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not state that they all had to remain in service until 1999, which seems to be the decision that the British Railways Board has taken.

Mr. Stanley Orme (Salford, East): I know that my hon. Friend is aware of early-day motion 404, which has been signed by 48 Members who are sponsored by the engineering union. I happen to be chairman of that union, the Amalgamated Engineering and Electrical Union. We are all concerned about the loss of manufacturing skills. The closure of the works would be a blow to York and to British industry generally. I hope that my hon. Friend will continue the campaign that he has led so magnificently. We must fight to achieve reversal of a policy that is based on privatisation and not on providing what is needed by the country.

Mr. Bayley: I am most grateful for my right hon. Friend's intervention and for the support that I have received from my hon. Friends on the Front and Back Benches. I know that my hon. Friend the Member for Glanford and Scunthorpe (Mr. Morley) has been lobbying hard, and there are suppliers to the York works in his constituency.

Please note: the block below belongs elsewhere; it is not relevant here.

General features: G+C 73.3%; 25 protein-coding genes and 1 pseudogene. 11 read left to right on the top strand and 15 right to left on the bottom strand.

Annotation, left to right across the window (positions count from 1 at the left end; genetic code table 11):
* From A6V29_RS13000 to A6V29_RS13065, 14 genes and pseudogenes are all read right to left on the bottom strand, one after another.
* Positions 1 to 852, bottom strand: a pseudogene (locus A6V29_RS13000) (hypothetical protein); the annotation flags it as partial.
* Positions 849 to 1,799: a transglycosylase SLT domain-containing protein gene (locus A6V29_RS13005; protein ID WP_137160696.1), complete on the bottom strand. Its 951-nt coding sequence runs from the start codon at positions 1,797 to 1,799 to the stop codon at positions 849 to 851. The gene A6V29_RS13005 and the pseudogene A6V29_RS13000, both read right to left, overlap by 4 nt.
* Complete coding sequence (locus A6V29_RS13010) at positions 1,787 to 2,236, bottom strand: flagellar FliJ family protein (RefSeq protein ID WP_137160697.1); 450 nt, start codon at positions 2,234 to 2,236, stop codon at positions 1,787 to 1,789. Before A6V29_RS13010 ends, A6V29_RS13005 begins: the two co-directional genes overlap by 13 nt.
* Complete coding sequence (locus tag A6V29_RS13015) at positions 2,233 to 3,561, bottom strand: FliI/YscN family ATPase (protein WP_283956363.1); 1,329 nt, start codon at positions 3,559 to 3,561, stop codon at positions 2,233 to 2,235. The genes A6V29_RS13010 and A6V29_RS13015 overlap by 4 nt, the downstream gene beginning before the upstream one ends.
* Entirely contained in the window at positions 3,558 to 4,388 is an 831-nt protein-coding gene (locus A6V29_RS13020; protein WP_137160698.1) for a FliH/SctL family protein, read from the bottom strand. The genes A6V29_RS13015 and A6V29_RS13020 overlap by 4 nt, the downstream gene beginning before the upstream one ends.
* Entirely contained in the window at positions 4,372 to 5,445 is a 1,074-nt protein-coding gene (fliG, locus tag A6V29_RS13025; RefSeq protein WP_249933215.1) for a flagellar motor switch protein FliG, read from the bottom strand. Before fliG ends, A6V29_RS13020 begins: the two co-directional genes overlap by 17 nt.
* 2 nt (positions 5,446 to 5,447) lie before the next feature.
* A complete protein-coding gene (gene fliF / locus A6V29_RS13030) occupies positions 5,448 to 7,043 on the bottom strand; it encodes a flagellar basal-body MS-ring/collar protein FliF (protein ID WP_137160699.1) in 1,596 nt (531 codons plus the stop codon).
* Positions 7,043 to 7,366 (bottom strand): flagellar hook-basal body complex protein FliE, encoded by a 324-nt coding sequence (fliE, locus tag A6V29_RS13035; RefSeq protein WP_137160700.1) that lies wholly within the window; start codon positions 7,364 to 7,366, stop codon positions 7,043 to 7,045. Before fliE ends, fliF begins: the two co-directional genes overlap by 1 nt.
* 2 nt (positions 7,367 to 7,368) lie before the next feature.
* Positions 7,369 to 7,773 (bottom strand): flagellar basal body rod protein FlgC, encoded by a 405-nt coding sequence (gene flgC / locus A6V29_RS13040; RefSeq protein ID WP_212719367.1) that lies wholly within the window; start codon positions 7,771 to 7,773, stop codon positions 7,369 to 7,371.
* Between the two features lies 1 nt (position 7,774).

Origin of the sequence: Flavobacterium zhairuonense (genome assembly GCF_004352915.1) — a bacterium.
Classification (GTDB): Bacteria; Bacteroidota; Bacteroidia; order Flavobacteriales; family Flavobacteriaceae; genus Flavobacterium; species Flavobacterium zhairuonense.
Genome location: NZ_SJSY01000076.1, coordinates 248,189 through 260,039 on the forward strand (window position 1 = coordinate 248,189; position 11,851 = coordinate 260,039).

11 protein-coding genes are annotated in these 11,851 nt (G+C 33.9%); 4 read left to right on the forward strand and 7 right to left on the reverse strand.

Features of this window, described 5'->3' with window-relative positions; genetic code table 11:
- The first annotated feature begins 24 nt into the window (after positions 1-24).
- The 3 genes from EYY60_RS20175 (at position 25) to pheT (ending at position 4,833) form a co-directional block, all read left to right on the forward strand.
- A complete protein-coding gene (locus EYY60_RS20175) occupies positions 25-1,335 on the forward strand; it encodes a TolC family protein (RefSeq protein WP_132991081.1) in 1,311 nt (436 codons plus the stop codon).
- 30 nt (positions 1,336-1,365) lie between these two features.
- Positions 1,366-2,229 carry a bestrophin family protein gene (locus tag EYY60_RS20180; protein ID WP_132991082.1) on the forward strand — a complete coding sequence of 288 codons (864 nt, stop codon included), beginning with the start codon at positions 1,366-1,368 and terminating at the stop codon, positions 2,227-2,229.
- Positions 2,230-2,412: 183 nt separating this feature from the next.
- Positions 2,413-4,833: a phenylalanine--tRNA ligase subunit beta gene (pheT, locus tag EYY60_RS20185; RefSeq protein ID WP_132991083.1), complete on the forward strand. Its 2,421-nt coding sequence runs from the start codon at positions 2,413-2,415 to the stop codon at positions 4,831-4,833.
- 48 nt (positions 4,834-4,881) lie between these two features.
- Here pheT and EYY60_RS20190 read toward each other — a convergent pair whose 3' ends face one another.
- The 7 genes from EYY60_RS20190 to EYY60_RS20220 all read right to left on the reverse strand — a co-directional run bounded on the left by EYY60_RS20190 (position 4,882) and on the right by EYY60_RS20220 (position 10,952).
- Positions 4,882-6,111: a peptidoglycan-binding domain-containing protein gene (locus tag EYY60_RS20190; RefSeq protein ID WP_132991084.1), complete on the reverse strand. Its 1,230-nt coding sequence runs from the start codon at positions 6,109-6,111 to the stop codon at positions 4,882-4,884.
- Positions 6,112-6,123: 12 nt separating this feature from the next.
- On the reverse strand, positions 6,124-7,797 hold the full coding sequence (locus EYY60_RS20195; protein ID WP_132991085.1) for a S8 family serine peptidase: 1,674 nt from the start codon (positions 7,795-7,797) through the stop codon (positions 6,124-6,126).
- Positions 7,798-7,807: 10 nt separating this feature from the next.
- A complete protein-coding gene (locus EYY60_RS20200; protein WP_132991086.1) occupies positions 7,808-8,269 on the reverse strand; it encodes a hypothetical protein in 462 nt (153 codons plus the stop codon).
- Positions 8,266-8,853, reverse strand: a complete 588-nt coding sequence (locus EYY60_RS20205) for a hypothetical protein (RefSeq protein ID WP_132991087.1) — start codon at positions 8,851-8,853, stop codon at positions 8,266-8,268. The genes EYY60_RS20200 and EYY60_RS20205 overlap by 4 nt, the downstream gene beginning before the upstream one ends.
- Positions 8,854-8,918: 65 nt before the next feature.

Mr. Elliot Morley (Glanford and Scunthorpe): Will my hon. Friend give way?

Mr. Bayley: In view of the time, I must say no to my hon. Friend. I thank him, however, for the support that he has given. Indeed, there has been support from hon. Members on both sides of the House. The hon. Member for Ryedale (Mr. Greenway) has supported the campaign. I know that hon. Members representing Kent constituencies have done so as well. There has been support throughout the country. I have received dozens of letters from people expressing concern about the threat to the York works. I have also had support from the EU's new Commissioner with responsibility for transport, who has taken a close interest in what has been happening.

I am not trying to score a party political point. Common sense says that the works should be saved, as does public opinion. Successive Conservative Ministers have said that the full fleet of Kent coast trains would be replaced and the present Minister has spoken to me on many occasions in the past two weeks since British Rail made its unfortunate announcement. Given the commitment of previous Transport Ministers, both to rail manufacturing and to maintaining that base, and to providing replacement carriages for Kent coast passengers, what will the present Minister do to ensure that a follow-on order is placed with the York works before the deadline, which is only eight weeks away? If no order is placed in the next eight weeks, the works will close.

1.12 pm